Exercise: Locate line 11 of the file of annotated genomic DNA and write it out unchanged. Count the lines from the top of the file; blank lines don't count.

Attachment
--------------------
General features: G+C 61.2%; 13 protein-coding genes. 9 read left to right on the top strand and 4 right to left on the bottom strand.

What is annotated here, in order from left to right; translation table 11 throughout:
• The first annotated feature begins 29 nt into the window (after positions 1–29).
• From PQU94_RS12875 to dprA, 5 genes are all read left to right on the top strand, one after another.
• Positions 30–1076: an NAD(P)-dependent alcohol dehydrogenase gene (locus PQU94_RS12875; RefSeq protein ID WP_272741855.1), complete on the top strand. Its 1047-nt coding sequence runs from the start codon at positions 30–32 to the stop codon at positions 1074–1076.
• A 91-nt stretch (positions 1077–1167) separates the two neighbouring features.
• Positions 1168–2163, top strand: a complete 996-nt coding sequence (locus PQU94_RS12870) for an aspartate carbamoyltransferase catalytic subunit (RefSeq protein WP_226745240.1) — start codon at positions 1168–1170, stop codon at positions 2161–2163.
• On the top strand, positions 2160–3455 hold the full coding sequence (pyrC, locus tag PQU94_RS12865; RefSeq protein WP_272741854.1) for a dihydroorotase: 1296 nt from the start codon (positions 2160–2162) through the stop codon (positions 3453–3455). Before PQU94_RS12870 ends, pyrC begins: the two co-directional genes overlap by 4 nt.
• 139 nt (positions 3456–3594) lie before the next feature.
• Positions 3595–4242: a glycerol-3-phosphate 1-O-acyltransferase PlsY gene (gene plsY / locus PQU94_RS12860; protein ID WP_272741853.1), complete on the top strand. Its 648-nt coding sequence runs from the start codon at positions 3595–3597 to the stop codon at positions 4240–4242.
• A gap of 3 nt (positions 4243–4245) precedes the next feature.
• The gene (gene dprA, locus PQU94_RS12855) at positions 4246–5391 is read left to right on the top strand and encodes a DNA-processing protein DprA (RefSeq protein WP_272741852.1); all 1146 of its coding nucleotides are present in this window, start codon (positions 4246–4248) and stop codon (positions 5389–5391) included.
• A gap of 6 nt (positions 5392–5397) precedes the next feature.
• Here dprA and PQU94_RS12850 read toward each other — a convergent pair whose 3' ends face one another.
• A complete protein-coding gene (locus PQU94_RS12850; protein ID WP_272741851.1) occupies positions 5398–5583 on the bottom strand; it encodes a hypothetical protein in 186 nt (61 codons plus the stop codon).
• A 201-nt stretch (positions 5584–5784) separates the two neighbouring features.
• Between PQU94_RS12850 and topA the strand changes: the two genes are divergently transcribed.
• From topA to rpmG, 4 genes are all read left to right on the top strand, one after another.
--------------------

• A gap of 3 nt (positions 4243–4245) precedes the next feature.